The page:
Thirty-seven founding members, 100 dollars each… This is how this financial institution got off the ground. Today, this credit bank handles hundreds of millions of dollars. Mushuc Runa, like many small indigenous enterprises during the 1990s, seemed destined to fail. Their desks and supplies were borrowed. They had no computers. Balance sheets were written out by hand on paper.
People who follow Ecuadorian football became aware of of Mushuc Runa only recently. Two years’ ago, the miniscule team came from nowhere to inject the Ecuadorian premier football league with some color, with its Kichwa name and quirky emblem depicting a poncho-clad footballer. “I love football,” says Luís Alfonso Chango, director and founding member of the Mushuc Runa Savings and Credit Cooperative Bank, which owns the team of the same name. “Of course, I played. I even went for trials to play for Ambato’s Macará team… ”
Ever since he can remember, Luís Alfonso has been a dreamer, single-minded and visionary. Football to him wasn’t just running after the ball. At the age of eight, he had already founded his first team in front of his father’s house. Today, Mushuc Runa, the team Luís Alfonso helped found at the age 35, is already rubbing shoulders with Ecuador’s giants just fifteen years since its founding.
Assets: 200 millones
Founded with: 5 millones de dólares
The challenges of managing a football team are difficult enough. But Luís adds some spice to the affair. He really wants more than just a football team. He wants an allegory of struggle and identity. He wants a team that represents the indigenous world. Those who still live in a world of thirty years’ ago would say that all this is impossible. But Luís is a man who looks beyond, past the racial prejudices of our times. He speaks of novel concepts within our country such as “sports tourism”, even though he knows that nobody understands him, yet. The team lacks fans at a national level, but he’s convinced they’ll come. He hails from a world of discrimination, our world. He was scoffed at for walking barefoot. Every door was shut in his face. Yet none of that stopped him.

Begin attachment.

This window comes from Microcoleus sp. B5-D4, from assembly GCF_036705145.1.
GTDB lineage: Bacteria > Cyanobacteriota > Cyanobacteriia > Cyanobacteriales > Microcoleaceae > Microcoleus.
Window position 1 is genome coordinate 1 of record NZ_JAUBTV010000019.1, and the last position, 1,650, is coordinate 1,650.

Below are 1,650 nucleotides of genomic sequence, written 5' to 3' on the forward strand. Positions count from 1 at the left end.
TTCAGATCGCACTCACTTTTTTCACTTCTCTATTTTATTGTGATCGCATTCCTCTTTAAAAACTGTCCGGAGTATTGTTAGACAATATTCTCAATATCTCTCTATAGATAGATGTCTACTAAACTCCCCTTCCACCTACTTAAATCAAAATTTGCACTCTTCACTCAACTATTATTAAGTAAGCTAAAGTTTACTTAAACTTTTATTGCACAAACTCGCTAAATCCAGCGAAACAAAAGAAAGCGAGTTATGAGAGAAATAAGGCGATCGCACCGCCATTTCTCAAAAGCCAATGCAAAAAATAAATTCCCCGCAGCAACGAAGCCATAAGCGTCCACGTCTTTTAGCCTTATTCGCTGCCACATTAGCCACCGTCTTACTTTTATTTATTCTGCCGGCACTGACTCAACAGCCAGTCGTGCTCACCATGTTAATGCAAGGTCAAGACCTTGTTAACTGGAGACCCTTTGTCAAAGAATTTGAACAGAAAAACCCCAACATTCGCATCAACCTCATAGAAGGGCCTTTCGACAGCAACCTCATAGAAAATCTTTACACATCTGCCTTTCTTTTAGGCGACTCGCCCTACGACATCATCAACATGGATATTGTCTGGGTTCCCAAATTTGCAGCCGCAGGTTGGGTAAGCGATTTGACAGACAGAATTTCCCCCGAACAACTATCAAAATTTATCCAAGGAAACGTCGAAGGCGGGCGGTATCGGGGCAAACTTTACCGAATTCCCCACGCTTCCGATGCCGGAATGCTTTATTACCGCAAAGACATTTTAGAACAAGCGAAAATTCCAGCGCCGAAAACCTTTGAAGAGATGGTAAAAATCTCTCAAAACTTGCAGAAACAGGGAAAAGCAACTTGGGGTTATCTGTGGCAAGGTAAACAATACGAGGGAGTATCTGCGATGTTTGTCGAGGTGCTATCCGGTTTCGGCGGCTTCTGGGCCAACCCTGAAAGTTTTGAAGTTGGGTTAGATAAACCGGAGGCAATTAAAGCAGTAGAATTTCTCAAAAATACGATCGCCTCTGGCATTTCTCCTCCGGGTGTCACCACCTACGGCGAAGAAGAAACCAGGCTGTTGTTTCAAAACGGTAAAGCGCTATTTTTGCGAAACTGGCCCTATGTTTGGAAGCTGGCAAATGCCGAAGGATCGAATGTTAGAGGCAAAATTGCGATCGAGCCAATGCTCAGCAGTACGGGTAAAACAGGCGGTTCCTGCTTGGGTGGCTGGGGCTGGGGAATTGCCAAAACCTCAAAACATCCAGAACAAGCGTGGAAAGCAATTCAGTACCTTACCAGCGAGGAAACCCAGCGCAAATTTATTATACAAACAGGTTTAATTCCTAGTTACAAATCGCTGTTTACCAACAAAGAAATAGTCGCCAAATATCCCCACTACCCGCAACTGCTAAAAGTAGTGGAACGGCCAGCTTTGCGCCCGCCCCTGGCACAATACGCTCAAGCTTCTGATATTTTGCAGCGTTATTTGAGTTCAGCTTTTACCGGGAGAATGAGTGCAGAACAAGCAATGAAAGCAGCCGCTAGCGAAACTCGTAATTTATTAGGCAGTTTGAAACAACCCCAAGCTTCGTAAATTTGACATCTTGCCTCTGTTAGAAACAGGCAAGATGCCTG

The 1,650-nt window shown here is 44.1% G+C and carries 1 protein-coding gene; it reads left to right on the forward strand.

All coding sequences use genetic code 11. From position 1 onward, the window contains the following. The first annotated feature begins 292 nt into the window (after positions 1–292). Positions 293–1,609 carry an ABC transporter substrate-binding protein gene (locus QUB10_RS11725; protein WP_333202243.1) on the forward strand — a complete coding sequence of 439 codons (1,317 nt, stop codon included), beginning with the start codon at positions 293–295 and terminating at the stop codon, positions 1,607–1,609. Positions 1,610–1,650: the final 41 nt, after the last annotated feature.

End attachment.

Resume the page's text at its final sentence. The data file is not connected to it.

“I never felt poverty … I always had the river, the river … the freedom to enjoy nature …”
“Perseverance, honesty, organization and above all the ability to see things positively”. Those are, according to him, the tenets of success. Today, his credit agency is classified as “segment one”. It is the only indigenous institution to be regulated by the Superintendencia de Bancos y Seguros (the Banks and Insurance Superintendency). Without either international or government support of any kind, against all odds, the Mushuc Runa indigenous association has evolved to become one of the most solvent institutions in the country. And while money has been important (of course it is when it comes to banking), Luis emphasizes that everything is fueled by his passion. “You need passion to get this far. Especially in the early years. To think we had to write down client balance sheets on index cards… it fills my heart, like remembering a child’s first steps”.
Today, Luis Alfonso Chango’s heart is swelling once again. He’s treasuring the first steps of his “intercultural city”. His imagination and zeal know no bounds. He dreams big. As a young man, he was thrown out of parks for being Indian. Today, no one would dare do something like that. Ecuador has changed. Luís was an actor in that change. And if one day we visit Luis’ ambitious dream-come- true – strolling through the gallant hallways of his ethnographic museum dedicated to the Chibuleo nation from which he comes – lest we forget that great things can come from a pen and a paper.
Montalvo y Juan Benigno Vela, Ambato.
Agencies Riobamba, Latacunga, Puyo, Machachi, Pillaro, Pelileo.
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